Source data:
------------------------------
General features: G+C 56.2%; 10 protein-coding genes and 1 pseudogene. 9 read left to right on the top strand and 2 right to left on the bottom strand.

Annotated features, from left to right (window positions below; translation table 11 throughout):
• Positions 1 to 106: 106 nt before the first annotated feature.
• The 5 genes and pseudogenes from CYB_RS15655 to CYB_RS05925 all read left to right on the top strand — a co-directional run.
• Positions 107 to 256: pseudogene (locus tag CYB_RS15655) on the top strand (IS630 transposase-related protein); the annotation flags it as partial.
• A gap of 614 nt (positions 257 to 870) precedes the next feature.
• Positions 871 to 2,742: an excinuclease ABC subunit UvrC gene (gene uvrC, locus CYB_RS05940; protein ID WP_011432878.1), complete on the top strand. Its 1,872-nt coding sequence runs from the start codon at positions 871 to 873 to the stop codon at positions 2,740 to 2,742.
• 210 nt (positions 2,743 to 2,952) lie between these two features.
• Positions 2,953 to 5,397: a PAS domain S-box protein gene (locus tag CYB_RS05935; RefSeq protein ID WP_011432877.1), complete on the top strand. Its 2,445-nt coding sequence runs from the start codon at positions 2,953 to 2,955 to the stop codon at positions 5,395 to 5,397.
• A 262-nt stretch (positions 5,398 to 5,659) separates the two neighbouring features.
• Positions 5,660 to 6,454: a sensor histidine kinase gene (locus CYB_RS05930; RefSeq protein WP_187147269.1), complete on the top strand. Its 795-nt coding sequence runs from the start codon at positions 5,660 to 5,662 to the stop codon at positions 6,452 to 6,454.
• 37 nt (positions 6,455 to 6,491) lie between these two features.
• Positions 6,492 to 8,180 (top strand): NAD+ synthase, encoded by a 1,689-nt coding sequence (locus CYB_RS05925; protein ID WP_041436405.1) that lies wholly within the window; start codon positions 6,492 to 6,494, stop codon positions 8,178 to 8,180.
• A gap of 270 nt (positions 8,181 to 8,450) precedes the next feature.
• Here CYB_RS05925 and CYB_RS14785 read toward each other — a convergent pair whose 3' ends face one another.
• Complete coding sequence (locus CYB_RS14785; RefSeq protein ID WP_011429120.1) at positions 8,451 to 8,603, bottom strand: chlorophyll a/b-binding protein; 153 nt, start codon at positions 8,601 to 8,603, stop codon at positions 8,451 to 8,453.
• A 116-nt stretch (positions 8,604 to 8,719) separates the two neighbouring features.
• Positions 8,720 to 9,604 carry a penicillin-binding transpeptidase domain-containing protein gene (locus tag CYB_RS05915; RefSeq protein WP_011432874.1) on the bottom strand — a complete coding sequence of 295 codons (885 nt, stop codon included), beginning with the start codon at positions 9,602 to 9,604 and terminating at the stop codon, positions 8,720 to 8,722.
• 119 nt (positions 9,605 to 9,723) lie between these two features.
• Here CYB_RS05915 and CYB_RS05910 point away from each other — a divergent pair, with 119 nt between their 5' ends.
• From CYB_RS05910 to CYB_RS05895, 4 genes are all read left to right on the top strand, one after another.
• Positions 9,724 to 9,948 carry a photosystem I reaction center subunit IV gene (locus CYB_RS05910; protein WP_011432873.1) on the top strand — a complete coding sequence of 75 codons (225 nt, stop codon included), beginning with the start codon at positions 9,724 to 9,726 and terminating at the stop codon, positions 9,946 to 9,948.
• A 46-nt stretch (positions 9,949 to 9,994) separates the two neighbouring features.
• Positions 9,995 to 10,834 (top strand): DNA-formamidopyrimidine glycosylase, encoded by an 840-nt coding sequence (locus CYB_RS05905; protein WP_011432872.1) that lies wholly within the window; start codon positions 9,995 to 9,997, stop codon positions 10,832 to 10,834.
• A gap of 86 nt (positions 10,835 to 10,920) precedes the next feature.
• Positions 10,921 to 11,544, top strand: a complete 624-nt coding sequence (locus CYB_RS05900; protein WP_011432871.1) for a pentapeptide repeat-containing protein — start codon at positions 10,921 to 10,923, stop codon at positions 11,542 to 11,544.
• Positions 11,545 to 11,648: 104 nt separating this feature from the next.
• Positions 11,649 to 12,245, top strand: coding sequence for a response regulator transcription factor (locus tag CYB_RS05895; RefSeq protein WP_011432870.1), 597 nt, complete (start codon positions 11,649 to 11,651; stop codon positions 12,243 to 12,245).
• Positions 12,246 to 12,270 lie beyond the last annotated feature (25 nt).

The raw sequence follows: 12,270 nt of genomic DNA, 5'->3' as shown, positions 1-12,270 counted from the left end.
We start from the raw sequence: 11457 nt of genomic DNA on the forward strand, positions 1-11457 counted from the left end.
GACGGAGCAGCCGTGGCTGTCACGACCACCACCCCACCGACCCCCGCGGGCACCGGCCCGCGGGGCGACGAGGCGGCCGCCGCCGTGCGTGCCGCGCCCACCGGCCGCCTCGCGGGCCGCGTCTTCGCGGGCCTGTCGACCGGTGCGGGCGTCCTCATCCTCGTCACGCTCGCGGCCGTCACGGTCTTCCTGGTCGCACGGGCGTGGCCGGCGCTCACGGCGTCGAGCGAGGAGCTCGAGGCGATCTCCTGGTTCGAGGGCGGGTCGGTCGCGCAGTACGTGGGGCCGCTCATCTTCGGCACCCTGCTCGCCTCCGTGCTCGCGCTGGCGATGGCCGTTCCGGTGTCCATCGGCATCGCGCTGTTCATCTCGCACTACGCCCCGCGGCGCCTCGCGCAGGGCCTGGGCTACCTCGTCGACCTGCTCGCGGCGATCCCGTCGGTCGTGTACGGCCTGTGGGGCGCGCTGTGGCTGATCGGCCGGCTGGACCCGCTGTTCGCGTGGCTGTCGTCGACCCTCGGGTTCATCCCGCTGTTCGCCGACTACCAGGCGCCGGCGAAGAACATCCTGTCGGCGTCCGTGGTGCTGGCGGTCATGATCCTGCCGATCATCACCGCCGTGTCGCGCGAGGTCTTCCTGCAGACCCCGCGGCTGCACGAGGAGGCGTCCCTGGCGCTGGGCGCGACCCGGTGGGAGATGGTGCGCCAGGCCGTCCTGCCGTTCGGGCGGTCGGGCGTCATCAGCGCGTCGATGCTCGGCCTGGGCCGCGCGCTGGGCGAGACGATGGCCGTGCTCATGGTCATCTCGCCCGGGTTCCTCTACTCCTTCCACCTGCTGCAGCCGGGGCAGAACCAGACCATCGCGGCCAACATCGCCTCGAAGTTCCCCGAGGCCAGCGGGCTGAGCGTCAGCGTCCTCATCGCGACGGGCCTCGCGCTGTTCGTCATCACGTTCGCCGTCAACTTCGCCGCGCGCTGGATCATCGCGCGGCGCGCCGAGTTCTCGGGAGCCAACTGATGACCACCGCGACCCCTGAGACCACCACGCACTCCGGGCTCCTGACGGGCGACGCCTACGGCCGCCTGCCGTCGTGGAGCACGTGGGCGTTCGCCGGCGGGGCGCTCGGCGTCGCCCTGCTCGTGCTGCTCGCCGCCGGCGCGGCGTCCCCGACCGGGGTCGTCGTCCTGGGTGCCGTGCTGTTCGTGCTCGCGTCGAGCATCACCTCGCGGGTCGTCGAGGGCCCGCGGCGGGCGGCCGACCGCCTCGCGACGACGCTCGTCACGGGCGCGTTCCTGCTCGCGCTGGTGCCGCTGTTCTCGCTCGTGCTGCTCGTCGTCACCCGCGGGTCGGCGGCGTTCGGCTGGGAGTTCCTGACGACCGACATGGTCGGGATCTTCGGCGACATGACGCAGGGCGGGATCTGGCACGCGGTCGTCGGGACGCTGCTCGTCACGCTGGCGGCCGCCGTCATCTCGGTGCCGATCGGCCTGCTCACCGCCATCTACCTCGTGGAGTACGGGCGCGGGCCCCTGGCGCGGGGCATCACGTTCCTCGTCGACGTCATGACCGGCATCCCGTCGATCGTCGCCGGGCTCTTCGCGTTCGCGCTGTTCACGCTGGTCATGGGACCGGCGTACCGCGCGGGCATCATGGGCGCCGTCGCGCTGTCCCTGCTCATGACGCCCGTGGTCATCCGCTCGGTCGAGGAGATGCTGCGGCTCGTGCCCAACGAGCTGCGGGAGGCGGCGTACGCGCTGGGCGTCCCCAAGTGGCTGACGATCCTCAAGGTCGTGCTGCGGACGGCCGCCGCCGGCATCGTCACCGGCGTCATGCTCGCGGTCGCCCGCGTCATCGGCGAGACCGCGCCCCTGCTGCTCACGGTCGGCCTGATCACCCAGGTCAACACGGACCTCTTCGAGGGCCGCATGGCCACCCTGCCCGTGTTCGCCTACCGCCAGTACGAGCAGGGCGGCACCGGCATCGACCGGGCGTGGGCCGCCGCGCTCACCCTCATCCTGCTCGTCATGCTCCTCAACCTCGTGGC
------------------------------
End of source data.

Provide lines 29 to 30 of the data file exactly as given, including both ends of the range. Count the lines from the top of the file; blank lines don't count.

• Positions 12,246 to 12,270 lie beyond the last annotated feature (25 nt).

The raw sequence follows: 12,270 nt of genomic DNA, 5'->3' as shown, positions 1-12,270 counted from the left end.